Corn futures have improved to narrowly mixed trade.
- Nearby contracts are enjoying some light short-covering after heavy losses yesterday, as traders fear a sharp price break may entice end-users to cover their near-term needs and supplies remain tight.
- But buying interest is limited by harvest-related hedge pressure. Yesterday's crop progress data was in line with expectations as it showed corn harvest 26% complete.
- Firmer Gulf corn basis is also helping support nearby contracts, as it reflects tight supplies and strong demand.
Soybean futures pared losses with the open of pit trading. November through July futures are now 2 to around 15 cents lower, while deferred months are mostly firmer.
- The soybean market saw heavy followthrough selling this morning, but as outside markets improved, the market trimmed early losses and bargain buyers returned.
- Traders remain very aware of the tight supply situation and the fact that prices have yet to significantly slow use.
- On the other hand, harvest is underway and many are taking advantage of attractive spot prices by selling the crop off the field, which is encouraging some additional profit-taking.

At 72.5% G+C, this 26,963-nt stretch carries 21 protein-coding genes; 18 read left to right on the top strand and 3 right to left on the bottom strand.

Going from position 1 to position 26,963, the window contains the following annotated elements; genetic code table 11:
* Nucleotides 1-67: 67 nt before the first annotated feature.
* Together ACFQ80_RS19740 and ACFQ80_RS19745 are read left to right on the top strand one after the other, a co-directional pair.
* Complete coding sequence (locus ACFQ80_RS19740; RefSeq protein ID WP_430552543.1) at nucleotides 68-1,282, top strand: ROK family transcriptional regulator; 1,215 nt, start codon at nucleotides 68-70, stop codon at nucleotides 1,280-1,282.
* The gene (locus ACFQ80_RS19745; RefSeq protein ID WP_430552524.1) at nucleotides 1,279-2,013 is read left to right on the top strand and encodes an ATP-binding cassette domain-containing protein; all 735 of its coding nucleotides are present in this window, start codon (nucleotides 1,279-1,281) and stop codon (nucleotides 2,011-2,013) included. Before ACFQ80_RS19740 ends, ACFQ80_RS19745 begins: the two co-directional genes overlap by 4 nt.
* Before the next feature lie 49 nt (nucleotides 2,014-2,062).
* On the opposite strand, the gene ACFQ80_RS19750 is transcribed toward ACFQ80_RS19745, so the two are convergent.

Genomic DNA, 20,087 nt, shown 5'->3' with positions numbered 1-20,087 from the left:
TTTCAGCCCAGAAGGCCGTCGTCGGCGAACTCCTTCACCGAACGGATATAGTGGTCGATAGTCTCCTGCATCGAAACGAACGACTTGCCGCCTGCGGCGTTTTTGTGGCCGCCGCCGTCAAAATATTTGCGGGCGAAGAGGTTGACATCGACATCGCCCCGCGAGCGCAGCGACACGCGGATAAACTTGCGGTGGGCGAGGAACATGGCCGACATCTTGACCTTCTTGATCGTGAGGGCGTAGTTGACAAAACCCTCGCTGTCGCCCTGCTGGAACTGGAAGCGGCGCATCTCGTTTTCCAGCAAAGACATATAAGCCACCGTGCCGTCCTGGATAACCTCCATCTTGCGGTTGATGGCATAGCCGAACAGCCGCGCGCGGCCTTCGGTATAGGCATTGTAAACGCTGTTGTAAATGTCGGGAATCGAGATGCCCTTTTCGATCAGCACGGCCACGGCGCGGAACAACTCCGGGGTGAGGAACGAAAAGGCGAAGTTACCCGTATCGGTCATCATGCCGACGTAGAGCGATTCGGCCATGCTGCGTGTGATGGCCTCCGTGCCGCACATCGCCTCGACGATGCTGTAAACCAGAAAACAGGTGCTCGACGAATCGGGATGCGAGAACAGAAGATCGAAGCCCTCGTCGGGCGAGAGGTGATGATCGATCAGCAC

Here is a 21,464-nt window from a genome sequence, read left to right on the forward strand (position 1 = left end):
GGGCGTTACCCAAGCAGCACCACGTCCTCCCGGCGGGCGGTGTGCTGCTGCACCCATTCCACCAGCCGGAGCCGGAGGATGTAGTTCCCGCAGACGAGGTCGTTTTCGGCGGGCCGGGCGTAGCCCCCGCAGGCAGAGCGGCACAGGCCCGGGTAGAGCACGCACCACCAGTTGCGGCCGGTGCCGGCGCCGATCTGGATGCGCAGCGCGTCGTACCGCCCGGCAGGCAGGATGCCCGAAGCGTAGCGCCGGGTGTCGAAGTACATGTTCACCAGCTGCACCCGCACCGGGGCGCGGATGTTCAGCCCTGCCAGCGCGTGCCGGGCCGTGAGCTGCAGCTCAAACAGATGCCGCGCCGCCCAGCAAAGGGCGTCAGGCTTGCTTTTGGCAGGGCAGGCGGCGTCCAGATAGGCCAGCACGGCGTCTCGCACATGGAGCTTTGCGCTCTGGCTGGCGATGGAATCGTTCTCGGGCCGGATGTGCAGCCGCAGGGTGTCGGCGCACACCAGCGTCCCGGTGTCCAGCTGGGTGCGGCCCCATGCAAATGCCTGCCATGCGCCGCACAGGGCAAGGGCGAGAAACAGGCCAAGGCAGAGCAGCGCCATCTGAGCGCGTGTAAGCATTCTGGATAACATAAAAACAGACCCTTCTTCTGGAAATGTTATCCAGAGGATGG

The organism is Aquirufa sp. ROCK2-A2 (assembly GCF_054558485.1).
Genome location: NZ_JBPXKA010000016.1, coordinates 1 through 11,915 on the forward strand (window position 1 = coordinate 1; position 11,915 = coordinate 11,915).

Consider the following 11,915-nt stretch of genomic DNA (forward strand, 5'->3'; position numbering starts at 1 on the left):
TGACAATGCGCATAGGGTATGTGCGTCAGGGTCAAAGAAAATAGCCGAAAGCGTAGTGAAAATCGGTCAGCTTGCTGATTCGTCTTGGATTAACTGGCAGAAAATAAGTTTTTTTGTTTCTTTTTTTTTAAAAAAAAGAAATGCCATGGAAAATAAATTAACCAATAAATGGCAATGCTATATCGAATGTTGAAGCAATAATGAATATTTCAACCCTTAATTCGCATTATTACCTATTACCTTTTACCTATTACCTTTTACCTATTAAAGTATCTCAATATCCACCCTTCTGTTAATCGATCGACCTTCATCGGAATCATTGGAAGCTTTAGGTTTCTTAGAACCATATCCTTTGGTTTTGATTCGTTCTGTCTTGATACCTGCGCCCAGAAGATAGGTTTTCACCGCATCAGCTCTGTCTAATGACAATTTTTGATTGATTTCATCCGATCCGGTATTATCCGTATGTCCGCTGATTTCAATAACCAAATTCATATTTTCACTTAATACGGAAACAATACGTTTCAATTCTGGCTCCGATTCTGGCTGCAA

- Beneficial rain in South America is another source of light pressure.
Chicago wheat has softened to favor the downside, while Kansas City and Minneapolis futures are enjoying gains ranging from 2 to 7 cents.
- Wheat futures are enjoying corrective short-covering after heavy losses yesterday.
- Yesterday's Crop Progress Report from USDA emphasized that dryness in the U.S. Central and Southern Plains is causing winter wheat planting to lag the average pace. As of Sunday, 11% of the crop seeded, which compares to 14% on average.
- Plus, concerns about global wheat stocks remain close at hand -- especially in Australia and the Black Sea region.
Live cattle futures are enjoying slight gains in early trade. Feeder cattle futures softened as corn firmed to favor the downside in mixed trade.
- A solid start to boxed beef trade yesterday has justified corrective short-covering in live cattle today.
- This plus tighter showlist estimates this week could give feedlots an edge in cash cattle negotiations. Last week, trade took place at mostly $126 to $127.
- But with packers cutting in the red, reductions to kill hours are possible, which adds some uncertainty. Cash trade is unlikely to take place until late-week.
- Feeder cattle futures are favoring the downside as the market is seeing some corrective short-covering today.
Lean hog futures have backed off early highs, with most contracts now enjoying slight to moderate gains.
- Traders are engaging in short-covering amid ideas the heaviest stage of sow liquidation is in the past with grain prices softening and the cash hog market stabilizing. Early cash hog bids are steady to firmer.
- Ongoing weakness in the pork cutout market signals the market may not be out of the woods yet as prices and movement softened.
- But strength in the U.S. dollar index will limit buying interest to short-covering.